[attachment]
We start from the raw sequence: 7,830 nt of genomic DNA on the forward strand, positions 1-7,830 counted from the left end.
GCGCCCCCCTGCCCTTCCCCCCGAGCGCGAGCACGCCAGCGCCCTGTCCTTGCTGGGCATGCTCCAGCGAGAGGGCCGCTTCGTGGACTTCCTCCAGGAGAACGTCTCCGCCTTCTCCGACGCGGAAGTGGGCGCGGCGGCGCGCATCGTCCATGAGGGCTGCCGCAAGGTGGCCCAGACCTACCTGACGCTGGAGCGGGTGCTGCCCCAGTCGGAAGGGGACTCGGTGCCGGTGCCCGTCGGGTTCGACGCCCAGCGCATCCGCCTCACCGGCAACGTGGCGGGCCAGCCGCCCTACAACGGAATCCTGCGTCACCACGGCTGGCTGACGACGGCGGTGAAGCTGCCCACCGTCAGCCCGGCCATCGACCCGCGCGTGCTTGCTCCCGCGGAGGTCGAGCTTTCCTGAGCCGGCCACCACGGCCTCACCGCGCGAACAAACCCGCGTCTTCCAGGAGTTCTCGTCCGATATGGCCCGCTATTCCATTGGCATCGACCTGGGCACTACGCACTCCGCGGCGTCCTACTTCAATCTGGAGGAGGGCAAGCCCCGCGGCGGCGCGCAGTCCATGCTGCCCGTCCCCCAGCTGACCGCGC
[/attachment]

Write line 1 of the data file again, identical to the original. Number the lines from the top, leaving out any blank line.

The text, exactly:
We start from the raw sequence: 7,830 nt of genomic DNA on the forward strand, positions 1-7,830 counted from the left end.